A Look Back at ECRTS

In July, we held another successful ECRTS, with high quality papers, great sense of community, novel concepts, and the same spirit as in previous years. Behind the scenes, however, significant changes happened. The group of persons responsible for the development and organization of the conference, the Executive Board of the Technical Committee of Real-time Systems of Euromicro, has changed, and I have stepped down as Chair of the Technical Committee.
Time for a look back.

In the late 1990s after around 10 editions, the real-time workshop of Euromicro was about to be cancelled, numbers had been going down for a while; only authors presenting papers were attending, etc. Around that time I became chairman of the Euromicro Technical Committee of Real-time Systems with the goal of saving one of the then very few European outlets for real-time systems research.

I believed quality was key; unpopular decisions needed to be taken with only the good of the conference in mind. As I had been mainly active in IEEE conferences, I was familiar with the major researchers in the area and managed to get a number of them involved in an executive board. With this support, we established quality procedures for paper selection and conference organization, and communicated these to the broader real-time community. This boot strapping worked and we started to get increased submission and participation numbers.

In 1999, we felt procedures were strong enough to change name and format to conference, then Euromicro Conference on Real-time Systems, ECRTS. There had been warnings in the beginning, that quality orientation would endanger the workshop, as rejecting papers would reduce author participation, but soon the numbers showed that participation rose, and for a while correlated to the number of submitted papers, not accepted ones.

Once the quality of the main conference track was on track, we started to include other formats, such as work-in-progress session, keynotes, and workshops. These help to increase the value of attending the conference and to serve the community better: workshops, for example, can focus on topics complementing the main track, provide a forum for quick exchange of ideas of particular communities. Thus the conference can dynamically explore and foster new topics without compromising the main track.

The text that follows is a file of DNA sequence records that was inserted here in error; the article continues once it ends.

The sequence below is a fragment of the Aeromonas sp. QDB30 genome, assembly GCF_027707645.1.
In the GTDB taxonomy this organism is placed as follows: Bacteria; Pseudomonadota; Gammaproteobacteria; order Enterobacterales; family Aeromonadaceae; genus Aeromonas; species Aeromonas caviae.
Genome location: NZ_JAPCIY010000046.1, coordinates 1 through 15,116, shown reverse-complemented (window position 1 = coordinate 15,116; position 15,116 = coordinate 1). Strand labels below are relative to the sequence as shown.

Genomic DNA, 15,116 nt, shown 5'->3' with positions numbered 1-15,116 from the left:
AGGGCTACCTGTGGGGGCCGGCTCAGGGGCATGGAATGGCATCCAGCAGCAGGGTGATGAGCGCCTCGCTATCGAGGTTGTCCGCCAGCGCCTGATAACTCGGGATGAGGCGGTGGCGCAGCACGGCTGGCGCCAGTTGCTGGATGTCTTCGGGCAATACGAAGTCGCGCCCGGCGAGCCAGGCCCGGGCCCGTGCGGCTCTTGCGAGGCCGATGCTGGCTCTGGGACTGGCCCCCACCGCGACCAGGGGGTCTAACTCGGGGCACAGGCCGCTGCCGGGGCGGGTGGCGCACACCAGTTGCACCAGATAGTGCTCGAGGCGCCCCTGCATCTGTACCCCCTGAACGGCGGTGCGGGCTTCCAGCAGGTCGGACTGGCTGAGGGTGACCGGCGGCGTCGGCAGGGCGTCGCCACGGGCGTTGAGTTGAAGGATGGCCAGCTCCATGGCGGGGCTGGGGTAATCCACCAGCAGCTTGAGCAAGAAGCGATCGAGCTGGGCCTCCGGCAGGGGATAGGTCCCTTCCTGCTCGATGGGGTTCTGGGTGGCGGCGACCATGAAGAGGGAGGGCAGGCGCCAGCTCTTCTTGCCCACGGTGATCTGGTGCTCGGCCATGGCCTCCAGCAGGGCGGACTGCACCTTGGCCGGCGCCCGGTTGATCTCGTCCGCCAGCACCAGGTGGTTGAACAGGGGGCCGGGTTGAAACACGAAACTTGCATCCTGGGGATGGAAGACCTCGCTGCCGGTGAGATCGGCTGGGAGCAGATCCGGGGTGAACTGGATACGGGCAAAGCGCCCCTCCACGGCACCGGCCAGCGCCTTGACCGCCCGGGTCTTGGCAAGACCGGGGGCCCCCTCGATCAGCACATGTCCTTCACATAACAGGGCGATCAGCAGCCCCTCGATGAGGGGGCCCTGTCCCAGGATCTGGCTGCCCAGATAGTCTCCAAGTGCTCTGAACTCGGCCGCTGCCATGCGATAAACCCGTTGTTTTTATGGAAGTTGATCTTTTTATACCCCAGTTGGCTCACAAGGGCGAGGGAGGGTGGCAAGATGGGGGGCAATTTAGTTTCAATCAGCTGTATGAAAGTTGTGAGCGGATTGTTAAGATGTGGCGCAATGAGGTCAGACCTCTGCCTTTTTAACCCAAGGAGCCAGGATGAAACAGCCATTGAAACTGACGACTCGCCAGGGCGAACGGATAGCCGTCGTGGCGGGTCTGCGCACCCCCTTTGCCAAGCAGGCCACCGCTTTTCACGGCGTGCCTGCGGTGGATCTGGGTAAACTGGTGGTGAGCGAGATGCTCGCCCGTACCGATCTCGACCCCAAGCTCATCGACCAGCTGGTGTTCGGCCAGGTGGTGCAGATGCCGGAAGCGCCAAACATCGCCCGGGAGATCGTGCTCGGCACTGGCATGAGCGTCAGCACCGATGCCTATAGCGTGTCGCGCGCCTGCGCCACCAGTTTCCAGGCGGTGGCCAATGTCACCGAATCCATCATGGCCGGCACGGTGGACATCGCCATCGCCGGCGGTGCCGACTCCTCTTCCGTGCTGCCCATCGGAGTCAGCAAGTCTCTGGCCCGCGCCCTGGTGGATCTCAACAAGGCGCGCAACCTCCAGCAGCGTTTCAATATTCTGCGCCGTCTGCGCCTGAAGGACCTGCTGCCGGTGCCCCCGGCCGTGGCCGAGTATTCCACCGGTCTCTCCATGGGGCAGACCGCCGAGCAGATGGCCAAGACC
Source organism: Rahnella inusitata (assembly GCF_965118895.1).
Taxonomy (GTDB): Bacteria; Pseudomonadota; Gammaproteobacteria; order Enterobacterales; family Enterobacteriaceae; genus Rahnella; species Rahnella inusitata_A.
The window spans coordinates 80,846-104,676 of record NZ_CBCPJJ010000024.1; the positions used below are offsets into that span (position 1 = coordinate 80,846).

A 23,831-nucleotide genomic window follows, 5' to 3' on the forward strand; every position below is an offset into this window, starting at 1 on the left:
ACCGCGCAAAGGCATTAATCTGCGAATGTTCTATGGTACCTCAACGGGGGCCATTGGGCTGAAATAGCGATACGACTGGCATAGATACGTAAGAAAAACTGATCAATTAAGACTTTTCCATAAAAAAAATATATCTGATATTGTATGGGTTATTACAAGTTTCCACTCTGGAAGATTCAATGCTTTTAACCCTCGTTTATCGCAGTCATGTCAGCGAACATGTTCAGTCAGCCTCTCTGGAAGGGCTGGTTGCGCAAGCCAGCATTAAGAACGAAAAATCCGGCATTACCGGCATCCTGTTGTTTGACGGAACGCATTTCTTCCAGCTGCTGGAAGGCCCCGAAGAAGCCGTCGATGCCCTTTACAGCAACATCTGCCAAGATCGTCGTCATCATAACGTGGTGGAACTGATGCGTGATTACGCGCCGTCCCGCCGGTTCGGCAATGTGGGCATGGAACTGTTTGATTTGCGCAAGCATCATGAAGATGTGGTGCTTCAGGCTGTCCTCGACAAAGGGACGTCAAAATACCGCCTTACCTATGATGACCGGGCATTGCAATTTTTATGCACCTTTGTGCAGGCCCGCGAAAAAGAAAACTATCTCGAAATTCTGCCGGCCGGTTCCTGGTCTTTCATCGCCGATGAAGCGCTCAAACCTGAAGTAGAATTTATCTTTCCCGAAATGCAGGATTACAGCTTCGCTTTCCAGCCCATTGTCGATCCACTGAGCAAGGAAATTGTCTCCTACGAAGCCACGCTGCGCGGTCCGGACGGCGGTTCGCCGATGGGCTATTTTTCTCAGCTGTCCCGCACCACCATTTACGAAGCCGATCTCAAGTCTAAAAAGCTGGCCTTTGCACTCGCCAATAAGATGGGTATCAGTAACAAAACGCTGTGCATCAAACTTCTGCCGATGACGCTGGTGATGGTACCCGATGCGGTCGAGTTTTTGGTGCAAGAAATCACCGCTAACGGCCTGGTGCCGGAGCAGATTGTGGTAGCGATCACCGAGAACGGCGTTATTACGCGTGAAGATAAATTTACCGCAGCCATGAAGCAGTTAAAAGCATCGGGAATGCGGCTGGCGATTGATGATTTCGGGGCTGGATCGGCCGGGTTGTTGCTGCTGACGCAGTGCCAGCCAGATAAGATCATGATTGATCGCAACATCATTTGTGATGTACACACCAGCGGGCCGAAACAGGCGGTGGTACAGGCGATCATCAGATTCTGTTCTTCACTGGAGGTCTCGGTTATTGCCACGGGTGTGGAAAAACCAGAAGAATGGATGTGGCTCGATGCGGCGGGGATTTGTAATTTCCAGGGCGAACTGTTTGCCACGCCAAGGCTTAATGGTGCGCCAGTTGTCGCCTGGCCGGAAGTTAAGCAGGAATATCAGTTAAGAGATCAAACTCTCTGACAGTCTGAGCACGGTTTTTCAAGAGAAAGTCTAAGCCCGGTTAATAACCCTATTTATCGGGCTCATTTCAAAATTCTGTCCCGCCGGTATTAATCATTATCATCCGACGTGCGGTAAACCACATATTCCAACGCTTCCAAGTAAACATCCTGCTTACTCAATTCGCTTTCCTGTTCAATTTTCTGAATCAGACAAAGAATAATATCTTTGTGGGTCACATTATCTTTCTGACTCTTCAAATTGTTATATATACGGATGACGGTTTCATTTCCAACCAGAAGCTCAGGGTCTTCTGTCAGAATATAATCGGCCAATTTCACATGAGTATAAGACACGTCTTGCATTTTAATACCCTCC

The workshop on worst case execution time analysis is a good example, it helped to establish and became the main meeting place for the WCET community. Overall, workshops covering over 10 different topics have been held so far.

The names of the members of the Executive Board of the Technical Committee were not made public initially, to ensure members would join for their contributions, not the formal status. Relevant in the beginning, this could have changed a while ago. I strongly believe diversity of opinions in such a group is essential: conferences, evaluation processes, and the humans involved are too complex for a single mind to understand. Differences of opinions, which can appear to delay simple things at first, allow looking at more angles of an issue and to get more experience on the practicality of different solutions and confidence in decisions.

ECRTS continued to innovate and has been at the forefront of recent innovations in the real-time community such as firm deadlines, Work-in-Progress Poster sessions, Call for Actions, Artifact Evaluation, Industrial Challenges, etc. Many can now be found at the other conferences, e.g. Outstanding Papers, recently the Industrial Challenge or Real-Time Pitches.

The workshops and other additional formats turned out to be a great way to involve junior persons, who brought in most of the new ideas we are proud of now. Providing logistics and experience of the organizers allows new ideas to be tried out with modest effort and the people involved to get to know each other. ECRTS prides itself to have familiarized some junior researchers with organizational roles, who have become leading figures in the real-time community.